- On December 14, 2017
Have you ever been the victim of sexual harassment at the work place? Did you try to get a restraining order only to be told you do not qualify for one? Be advised that the New Jersey Legislature has recently rectified this problem by enacting N.J.S.A. 2C:14-14 through N.J.S.A. 2C:14-21 which authorizes a Superior Court Judge to enter a temporary protective order on an emergent basis for a victim of unwanted “sexual contact,” “sexual penetration,” “lewdness,” or the “attempt” at such conduct.
This temporary protective order will preclude the assailant from contacting you and your family as well as prohibiting an appearance at your family’s residence, property, school or place of employment. If a temporary protective order is granted, a hearing will be conducted to determine whether the restraint should become final. At this hearing, a Superior Court Judge will listen to the evidence surrounding the occurrence and will weigh the possibility of any future risk to your safety or well-being. Once a final order is entered, the assailant may never have communication with you again without subjecting him or herself to an arrest and prosecution for contempt of court!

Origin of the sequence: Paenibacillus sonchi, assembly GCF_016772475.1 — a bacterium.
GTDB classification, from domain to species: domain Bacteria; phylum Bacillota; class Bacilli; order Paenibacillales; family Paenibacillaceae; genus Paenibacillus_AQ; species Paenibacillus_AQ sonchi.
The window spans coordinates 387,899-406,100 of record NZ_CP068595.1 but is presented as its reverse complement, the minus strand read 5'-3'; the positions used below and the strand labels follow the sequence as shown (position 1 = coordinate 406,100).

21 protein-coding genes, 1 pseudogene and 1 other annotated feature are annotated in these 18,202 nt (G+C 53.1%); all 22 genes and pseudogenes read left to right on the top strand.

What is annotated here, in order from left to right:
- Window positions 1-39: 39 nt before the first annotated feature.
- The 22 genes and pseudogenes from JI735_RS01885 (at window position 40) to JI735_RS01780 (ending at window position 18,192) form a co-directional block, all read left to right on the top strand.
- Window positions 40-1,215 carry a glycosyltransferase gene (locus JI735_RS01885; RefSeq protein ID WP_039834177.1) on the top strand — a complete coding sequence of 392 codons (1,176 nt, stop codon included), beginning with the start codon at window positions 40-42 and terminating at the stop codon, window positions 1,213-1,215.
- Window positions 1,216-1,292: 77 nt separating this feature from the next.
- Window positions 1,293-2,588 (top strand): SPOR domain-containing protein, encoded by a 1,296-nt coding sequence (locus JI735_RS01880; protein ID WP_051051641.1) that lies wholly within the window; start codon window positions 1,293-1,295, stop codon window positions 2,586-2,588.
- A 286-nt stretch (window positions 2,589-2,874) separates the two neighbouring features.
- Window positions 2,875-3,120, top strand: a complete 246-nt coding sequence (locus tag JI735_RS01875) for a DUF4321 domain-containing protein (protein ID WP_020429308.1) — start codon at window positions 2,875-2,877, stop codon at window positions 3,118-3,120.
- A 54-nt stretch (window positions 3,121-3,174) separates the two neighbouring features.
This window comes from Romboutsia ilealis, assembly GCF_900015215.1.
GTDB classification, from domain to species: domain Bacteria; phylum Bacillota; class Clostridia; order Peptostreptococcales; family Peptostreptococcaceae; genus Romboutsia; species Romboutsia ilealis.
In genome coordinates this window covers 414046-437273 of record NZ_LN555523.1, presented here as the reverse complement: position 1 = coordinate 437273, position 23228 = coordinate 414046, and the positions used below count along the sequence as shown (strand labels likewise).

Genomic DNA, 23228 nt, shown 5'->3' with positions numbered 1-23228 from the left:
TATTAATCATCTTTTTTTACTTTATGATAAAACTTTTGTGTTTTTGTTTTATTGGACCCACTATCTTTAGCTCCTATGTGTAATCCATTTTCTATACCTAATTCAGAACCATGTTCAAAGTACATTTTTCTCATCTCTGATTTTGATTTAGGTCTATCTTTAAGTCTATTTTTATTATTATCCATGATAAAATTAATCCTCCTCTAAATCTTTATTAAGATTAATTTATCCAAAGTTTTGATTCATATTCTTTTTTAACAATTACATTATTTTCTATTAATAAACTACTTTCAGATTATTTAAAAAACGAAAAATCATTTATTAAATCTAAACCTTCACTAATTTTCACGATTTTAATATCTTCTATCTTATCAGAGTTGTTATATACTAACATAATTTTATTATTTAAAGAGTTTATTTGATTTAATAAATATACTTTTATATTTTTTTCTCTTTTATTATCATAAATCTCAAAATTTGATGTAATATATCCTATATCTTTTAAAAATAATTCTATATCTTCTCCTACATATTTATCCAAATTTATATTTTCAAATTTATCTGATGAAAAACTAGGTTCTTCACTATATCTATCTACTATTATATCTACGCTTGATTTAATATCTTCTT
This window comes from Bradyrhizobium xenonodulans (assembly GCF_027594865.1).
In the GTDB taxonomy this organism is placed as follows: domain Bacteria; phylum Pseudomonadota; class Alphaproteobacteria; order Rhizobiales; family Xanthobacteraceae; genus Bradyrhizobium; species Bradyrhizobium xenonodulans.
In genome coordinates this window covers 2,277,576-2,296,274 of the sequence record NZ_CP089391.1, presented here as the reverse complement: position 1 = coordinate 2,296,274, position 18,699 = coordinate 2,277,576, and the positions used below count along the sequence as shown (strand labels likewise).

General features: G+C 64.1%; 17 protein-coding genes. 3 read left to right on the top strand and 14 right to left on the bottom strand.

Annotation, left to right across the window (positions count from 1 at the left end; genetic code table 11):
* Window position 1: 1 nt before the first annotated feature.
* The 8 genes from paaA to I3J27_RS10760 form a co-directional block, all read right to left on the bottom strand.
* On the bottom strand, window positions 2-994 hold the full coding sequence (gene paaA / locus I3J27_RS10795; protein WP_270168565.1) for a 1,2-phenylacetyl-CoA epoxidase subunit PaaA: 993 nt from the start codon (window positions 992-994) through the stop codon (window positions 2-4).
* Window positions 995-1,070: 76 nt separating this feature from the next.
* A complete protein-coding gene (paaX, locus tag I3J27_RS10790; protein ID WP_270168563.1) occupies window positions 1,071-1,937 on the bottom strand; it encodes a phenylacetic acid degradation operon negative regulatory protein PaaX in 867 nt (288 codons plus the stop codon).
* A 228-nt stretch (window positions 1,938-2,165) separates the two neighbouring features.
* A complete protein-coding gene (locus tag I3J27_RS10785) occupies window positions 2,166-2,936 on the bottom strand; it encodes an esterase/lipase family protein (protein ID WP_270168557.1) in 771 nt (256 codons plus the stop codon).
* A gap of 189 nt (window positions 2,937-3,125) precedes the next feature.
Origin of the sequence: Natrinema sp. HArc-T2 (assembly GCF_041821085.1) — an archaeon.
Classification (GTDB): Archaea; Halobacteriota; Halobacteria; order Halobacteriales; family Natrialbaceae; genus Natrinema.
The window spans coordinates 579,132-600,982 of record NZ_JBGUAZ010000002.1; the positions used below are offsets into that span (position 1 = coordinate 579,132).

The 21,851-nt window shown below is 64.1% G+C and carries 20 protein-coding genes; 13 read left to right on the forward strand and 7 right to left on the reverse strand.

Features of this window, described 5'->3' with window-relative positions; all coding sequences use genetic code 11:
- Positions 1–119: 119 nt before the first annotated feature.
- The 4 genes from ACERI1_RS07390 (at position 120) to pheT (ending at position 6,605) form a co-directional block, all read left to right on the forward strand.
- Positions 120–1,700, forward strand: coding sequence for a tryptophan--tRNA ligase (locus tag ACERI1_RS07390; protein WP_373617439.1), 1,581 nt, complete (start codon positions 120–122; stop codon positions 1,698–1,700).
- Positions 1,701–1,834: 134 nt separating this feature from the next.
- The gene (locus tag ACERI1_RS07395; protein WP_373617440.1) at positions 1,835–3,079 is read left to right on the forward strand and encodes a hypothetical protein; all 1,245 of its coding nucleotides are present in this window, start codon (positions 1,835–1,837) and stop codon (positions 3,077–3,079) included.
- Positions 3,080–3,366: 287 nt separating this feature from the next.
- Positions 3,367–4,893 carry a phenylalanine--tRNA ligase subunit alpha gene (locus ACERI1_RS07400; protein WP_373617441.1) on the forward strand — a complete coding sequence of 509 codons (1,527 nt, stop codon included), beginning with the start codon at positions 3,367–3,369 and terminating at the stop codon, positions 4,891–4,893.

If you need you have any questions about obtaining or defending a protective order, please contact Criminal Law Partner Greg S. Gargulinski, Esq.
The comments in this article neither constitute a legal opinion by Davison, Eastman, Munoz, Lederman & Paone, P.A. or by any individual member of the firm, nor does the distribution of this article to any person constitute the establishment of an attorney-client relationship.